Dental Implant Treatment
Dental implants are an artificial replacement for a tooth’s root. They fit directly into your jawbone and hold crowns or false teeth in place, in the same way that roots support natural teeth. Implants are a safe, well-established treatment. If your implants are well looked after, and if the bone they are fitted to is strong and healthy, you can expect them to last for many years.
We specialise in The Straumann® Dental lmplant System. For more information, click here.
Both crowns and the majority of bridges are fixed prosthetic devices. Unlike dentures, which you can take out and clean daily, crowns and bridges are cemented onto existing teeth or implants, and can only be removed by a dentist.
A crown is an artificial restoration that fits over the remaining part of a prepared tooth, making it strong and giving it the shape of a natural tooth. A crown is sometimes known as a 'cap'. A bridge is made up of two or more crowns for the teeth on either side of the gap and a false tooth/teeth in between. These false teeth can be made from gold, alloys, porcelain, or a combination of these materials. Dental bridges are supported by natural teeth or implants.
Root Canal Treatment
Root canal treatment (also called ‘endodontics') is needed when the blood or nerve supply of the tooth (called the ‘pulp') is infected through decay or injury. You may not feel any pain in the early stages of the infection. In some cases your tooth could darken in colour, which may mean that the nerve of the tooth has died (or is dying). This would need root canal treatment.
Most courses of treatment will involve two or more visits to your dentist. The tooth is checked at a later visit and when all of the infection has cleared, the tooth is permanently filled.
Dentures are removable false teeth made of acrylic (plastic), nylon or metal. They fit snugly over the gums to replace missing teeth and eliminate potential eating and speech problems caused by gaps.
A ‘complete' or ‘full' denture is one which replaces all of the natural teeth in either the upper or lower jaw. A ‘partial' denture fills in the spaces left by lost or missing teeth. It may be fastened to your natural teeth with metal clasps or ‘precision attachments'. Dentures can be made to closely match your natural teeth so that your appearance hardly changes.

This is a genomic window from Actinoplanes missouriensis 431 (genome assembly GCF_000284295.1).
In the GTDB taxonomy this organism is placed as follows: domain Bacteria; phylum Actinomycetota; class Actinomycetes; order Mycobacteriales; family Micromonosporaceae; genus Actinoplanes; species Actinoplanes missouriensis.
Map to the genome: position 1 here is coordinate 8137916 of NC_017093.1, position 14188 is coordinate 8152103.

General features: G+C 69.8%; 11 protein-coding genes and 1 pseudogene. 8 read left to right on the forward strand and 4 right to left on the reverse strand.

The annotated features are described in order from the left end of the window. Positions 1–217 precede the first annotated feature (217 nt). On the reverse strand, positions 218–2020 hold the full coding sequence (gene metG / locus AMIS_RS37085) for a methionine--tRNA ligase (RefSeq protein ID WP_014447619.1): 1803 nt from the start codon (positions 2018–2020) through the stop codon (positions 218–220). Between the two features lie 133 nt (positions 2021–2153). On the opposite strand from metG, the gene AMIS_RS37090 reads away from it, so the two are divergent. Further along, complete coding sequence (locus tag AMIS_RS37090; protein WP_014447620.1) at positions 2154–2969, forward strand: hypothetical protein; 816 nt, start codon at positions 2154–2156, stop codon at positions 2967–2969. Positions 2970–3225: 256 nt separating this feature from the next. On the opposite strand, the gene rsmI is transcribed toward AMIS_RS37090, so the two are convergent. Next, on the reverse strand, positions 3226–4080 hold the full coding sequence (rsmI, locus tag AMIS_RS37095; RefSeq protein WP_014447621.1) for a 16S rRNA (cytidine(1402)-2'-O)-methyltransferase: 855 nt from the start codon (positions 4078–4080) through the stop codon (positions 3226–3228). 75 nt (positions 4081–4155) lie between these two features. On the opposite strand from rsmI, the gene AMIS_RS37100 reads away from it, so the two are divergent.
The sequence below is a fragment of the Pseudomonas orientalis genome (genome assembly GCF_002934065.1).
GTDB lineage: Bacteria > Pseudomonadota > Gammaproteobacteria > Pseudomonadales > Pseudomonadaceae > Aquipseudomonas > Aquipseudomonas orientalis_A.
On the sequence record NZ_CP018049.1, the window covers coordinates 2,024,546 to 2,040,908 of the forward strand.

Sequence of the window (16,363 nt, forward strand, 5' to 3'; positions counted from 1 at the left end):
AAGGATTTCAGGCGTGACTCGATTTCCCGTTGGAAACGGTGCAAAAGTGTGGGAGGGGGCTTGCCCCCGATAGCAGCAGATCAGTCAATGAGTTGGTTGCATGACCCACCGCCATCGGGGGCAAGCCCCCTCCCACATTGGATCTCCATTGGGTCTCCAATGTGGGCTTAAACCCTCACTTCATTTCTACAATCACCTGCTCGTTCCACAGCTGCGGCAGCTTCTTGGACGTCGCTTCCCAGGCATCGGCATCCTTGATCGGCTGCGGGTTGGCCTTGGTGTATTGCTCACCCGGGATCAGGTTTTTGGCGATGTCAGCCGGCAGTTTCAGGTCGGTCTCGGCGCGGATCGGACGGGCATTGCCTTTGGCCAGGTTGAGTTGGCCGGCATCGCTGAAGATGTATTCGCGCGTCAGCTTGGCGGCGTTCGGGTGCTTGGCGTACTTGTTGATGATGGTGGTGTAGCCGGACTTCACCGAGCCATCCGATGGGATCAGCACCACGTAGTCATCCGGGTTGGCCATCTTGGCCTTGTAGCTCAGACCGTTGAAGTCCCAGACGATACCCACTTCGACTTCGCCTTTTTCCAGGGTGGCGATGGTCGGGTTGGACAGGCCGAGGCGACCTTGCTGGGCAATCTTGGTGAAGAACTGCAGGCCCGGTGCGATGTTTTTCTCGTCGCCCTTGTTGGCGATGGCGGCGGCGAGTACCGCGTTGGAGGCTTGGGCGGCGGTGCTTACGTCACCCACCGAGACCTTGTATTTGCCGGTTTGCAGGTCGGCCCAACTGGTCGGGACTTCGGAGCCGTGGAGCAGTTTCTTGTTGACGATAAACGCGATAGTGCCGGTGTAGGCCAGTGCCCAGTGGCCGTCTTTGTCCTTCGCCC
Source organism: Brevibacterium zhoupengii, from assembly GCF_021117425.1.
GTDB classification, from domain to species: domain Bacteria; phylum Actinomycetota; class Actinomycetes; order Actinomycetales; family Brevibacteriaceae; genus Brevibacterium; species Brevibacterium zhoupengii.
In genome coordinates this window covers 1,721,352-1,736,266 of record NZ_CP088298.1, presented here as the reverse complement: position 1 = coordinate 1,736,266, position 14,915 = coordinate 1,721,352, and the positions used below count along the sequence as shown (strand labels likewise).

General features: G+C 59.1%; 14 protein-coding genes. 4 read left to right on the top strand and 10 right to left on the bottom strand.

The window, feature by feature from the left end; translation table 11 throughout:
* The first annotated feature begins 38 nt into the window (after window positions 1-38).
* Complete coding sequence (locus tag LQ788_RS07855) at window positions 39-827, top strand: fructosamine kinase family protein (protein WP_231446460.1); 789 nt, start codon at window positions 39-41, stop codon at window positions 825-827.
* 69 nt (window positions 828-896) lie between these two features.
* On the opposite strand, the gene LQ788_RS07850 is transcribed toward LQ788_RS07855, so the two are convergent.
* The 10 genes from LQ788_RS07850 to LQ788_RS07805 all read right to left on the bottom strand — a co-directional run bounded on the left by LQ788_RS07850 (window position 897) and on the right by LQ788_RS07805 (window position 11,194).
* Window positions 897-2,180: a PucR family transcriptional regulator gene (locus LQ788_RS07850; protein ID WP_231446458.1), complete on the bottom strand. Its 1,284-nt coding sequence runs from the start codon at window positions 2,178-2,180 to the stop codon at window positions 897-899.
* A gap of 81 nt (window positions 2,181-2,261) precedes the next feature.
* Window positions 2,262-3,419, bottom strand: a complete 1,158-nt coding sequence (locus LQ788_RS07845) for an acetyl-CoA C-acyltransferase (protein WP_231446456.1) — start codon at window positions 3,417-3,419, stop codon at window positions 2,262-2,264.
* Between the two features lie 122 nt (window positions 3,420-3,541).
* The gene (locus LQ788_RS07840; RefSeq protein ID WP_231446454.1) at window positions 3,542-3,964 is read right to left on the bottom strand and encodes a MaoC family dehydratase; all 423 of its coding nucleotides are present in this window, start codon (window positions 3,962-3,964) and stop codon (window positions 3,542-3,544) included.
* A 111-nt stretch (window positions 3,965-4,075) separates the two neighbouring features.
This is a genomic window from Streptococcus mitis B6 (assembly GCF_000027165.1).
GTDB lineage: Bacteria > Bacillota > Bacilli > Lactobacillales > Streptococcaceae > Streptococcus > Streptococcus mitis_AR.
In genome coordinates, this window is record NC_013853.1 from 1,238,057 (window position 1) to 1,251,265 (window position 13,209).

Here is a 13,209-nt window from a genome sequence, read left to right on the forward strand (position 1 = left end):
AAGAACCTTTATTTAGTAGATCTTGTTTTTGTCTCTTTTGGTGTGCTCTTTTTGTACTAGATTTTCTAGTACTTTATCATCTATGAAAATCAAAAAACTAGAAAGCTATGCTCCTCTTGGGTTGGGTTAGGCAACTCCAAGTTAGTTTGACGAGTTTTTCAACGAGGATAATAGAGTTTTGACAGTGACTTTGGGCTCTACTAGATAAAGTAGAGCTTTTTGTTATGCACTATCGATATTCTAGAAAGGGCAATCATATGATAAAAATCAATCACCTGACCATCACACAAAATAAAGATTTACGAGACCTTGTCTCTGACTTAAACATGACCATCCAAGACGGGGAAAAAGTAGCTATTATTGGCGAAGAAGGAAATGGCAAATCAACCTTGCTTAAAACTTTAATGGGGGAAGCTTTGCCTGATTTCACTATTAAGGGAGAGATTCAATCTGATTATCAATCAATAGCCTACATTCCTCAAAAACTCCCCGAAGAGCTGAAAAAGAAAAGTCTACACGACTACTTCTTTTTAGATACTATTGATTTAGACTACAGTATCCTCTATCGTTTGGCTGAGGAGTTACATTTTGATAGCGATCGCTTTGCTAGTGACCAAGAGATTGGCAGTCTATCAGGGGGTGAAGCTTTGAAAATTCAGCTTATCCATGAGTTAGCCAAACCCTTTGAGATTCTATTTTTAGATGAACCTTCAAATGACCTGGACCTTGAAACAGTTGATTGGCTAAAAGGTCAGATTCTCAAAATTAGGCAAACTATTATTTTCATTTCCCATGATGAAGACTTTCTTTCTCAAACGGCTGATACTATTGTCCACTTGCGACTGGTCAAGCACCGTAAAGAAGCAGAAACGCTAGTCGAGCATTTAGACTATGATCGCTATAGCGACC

For more information, click here.
Dental Occlusion is the relationship between the maxillary (upper) and mandibular (lower) teeth when they approach each other, as occurs during chewing or at rest.
Static Occlusion looks at the way the lower and upper teeth are aligned with one another when the jaw is at rest, and is stationary or not moving. The dentist will need to observe the patient’s mouth at rest to be able to measure that particular patient’s static occlusion. Centric Occlusion looks at the way the lower and upper teeth come together when the jaw is closed; it is about how the teeth are aligned once the patient bites down. Malocclusion occurs when the upper and lower teeth are not aligned properly, and can lead to underbites, overbites or crossbites, which can in turn lead to various dental problems – especially if the improper dental occlusion or malocclusion is not addressed in its early stages.
We offer a range of treatments that improve dental aesthetics in terms of color, position, shape, size, alignment and overall smile appearance. These include teeth whitening, bonding, bridges, veneers, implants, gum lifts, bite reclamation, inlays and onlays.
For a personal assessment, please call the surgery on 01225 333848.
Orofacial pain is chronic pain felt in the head, face and mouth. It is estimated that over 95% of cases of orofacial pain result from dental causes which can be eased with the correct treatment.
For more information about this condition, click here.
Orofacial Pain &
Periodontal disease is an infection and chronic inflammation of the structures around a tooth, the periodontal ligament, which holds a tooth in the jaw. In the earliest stage of periodontal disease, gingivitis can occur with symptoms such as sore, red gums that bleed when brushed. In more severe forms of the disease, all of the supporting tissues around the tooth are affected and progressively this will eventually lead to tooth loss. In severe cases, all the teeth can be lost.
Periodontal Disease is the 6th most prevalent disease throughout the world and it is significantly linked to general well-being, quality of life and longevity. For more information on how to treat this, click here.